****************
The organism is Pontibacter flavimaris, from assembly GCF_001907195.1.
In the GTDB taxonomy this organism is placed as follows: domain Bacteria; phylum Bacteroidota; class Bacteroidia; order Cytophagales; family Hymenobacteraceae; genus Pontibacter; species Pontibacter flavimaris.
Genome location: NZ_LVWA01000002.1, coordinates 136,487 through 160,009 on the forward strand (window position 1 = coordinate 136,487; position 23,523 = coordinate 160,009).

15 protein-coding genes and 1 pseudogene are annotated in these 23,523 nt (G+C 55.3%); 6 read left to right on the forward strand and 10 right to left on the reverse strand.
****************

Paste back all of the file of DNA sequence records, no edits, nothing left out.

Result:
The organism is Pontibacter flavimaris, from assembly GCF_001907195.1.
In the GTDB taxonomy this organism is placed as follows: domain Bacteria; phylum Bacteroidota; class Bacteroidia; order Cytophagales; family Hymenobacteraceae; genus Pontibacter; species Pontibacter flavimaris.
Genome location: NZ_LVWA01000002.1, coordinates 136,487 through 160,009 on the forward strand (window position 1 = coordinate 136,487; position 23,523 = coordinate 160,009).

15 protein-coding genes and 1 pseudogene are annotated in these 23,523 nt (G+C 55.3%); 6 read left to right on the forward strand and 10 right to left on the reverse strand.